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Late Struggles Have Lopez Keeping Quiet

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By Barry Svrluga
Washington Post Staff Writer
Monday, September 10, 2007

ATLANTA, Sept. 9 -- Washington Nationals infielder Felipe Lopez got Sunday's game against the Atlanta Braves off -- save for a late appearance to help the Nationals protect a lead. It was one in a series of breaks Manager Manny Acta intends to give the veteran over the final three weeks.

Lopez's thoughts on it? He's keeping them to himself. He again declined an opportunity to discuss his season with the media Sunday. Since addressing some defensive shakiness Aug. 29 in Los Angeles, Lopez has not spoken publicly. He told team officials he would not speak with reporters for the rest of the season, though he altered that slightly Sunday.

"I'll talk to you the last day," Lopez said. He did not offer a reason for his boycott.

Acta and General Manager Jim Bowden have publicly praised Lopez in recent weeks for his willingness to move from shortstop to second base in the offseason -- only to toggle back and forth between the positions because of a pair of injuries to shortstop Cristian Guzman.

"He came in with a great attitude of moving to second base, started to make that adjustment, then was moved back to short," Bowden said last week. "Never complained."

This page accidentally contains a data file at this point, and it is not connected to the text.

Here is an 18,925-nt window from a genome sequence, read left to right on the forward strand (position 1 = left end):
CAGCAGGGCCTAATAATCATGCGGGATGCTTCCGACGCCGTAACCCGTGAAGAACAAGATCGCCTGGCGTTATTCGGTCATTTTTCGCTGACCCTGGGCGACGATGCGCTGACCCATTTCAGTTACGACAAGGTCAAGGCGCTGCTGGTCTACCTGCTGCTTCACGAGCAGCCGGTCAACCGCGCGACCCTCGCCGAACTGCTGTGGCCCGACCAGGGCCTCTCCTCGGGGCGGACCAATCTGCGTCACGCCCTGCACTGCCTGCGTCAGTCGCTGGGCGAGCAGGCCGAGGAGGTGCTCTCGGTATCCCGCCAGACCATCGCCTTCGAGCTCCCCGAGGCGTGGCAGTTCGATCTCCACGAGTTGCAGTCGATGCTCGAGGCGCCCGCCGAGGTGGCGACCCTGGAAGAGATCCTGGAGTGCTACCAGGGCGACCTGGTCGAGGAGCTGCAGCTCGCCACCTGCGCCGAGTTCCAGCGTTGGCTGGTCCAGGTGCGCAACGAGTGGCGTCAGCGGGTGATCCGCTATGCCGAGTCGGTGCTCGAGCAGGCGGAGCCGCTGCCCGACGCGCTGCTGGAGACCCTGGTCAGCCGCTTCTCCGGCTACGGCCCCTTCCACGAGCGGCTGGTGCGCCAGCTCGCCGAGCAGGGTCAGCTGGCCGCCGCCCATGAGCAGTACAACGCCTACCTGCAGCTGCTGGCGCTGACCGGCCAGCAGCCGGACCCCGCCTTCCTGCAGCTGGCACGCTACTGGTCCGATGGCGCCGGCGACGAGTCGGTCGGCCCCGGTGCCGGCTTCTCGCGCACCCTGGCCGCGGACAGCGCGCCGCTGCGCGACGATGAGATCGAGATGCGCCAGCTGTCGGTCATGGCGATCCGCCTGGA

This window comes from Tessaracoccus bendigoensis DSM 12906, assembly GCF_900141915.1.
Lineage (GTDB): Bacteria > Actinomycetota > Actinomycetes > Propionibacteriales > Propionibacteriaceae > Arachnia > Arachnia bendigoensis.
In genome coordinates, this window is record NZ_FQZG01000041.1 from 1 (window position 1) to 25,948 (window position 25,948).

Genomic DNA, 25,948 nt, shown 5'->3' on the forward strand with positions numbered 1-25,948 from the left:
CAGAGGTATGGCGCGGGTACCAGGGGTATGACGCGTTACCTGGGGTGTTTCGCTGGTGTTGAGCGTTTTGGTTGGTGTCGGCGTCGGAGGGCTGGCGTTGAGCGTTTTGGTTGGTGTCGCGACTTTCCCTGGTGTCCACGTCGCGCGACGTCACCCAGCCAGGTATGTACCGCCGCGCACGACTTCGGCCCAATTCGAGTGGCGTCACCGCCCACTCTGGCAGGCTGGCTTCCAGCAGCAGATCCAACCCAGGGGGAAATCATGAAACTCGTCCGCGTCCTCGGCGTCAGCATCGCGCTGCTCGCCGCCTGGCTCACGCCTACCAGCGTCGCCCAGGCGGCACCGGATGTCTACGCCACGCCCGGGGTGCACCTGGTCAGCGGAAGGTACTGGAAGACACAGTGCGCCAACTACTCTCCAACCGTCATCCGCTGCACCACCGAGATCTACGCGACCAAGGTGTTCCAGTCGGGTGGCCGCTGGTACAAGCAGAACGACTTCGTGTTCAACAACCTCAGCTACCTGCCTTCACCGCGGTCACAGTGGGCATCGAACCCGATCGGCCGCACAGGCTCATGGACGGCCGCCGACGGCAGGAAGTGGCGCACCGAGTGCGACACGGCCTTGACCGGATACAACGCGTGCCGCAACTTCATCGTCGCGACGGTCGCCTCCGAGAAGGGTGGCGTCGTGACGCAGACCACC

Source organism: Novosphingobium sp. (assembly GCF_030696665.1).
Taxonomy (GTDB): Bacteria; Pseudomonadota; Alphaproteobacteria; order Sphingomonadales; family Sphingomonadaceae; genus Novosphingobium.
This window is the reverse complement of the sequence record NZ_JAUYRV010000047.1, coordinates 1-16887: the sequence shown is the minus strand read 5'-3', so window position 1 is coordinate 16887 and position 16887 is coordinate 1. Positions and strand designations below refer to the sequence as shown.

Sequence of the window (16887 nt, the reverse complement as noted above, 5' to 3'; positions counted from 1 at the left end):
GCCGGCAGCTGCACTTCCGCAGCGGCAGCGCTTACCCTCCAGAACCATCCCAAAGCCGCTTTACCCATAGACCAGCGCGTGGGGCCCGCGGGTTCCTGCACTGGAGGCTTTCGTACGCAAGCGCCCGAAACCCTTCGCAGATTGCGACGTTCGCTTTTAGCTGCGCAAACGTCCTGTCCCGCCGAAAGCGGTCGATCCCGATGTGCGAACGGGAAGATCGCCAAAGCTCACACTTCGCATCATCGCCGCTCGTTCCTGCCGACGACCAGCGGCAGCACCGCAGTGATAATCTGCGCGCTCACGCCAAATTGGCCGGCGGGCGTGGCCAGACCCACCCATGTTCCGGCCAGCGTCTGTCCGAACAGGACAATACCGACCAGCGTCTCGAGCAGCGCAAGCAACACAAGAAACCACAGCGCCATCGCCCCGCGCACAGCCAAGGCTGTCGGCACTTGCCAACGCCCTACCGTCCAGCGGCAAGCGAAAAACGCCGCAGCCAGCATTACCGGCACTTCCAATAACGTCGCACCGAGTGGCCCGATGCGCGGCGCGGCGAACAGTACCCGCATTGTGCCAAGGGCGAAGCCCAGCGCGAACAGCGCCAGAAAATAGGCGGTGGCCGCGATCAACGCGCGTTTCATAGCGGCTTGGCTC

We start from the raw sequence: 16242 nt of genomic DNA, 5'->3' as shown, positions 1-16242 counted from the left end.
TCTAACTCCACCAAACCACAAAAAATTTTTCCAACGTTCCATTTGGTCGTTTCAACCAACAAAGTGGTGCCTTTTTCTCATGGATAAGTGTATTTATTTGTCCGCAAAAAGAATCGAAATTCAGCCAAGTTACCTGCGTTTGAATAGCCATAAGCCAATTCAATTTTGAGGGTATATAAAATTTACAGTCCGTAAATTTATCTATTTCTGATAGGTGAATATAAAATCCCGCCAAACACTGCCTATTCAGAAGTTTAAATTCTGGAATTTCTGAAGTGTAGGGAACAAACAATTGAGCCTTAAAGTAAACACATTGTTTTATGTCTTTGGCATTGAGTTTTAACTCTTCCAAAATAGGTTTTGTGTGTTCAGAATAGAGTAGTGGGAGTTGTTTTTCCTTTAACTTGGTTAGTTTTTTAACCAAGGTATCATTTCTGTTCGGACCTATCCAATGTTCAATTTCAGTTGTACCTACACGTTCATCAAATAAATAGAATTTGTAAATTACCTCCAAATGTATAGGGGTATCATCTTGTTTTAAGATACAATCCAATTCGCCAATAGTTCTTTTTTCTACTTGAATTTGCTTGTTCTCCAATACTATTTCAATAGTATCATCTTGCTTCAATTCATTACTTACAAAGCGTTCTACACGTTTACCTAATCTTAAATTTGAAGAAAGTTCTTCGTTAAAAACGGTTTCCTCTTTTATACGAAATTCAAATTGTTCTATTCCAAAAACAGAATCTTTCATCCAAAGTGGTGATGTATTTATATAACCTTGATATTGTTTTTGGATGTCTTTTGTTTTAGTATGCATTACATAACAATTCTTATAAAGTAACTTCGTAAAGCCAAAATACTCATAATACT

But there have been questions about Lopez's attitude during a season-long slump. Acta benched him once for failing to run out a groundball, and he could have done so on several other occasions. Lopez entered this year as a .262 career hitter with a .333 on-base percentage, numbers that have dropped this season (.244 average, .305 OBP).

Bergmann Changes Up Delivery

In his last start, right-hander Jason Bergmann found an exceptionally hard slider but didn't have his curveball. The result: seven innings in which he allowed just one run in a win over Florida. Sunday in Atlanta, Bergmann found the curveball and used it in place of the slider in a 7-4 victory over Atlanta -- an indication that his repertoire is diverse and versatile.

"That's pitching -- to be able to throw more than one pitch on a certain day," Bergmann said.

Bergmann pitched six innings and allowed three runs, winning consecutive starts for the first time in his career. He is 2-0 with a 3.32 ERA since returning from a hamstring injury late last month. . . . Catcher Brian Schneider, who normally would have played against right-hander Lance Cormier, sat out for the second straight game because of flu-like symptoms. Schneider, who was vomiting Friday night, said after the game he felt much better and expected to be ready for the upcoming series in Florida. . . . Closer Chad Cordero recorded a 1-2-3 save against the Braves, against whom he has a spotty history. The last time that happened? "2004?" Cordero said. Actually, June 7, 2006 -- eight appearances earlier.


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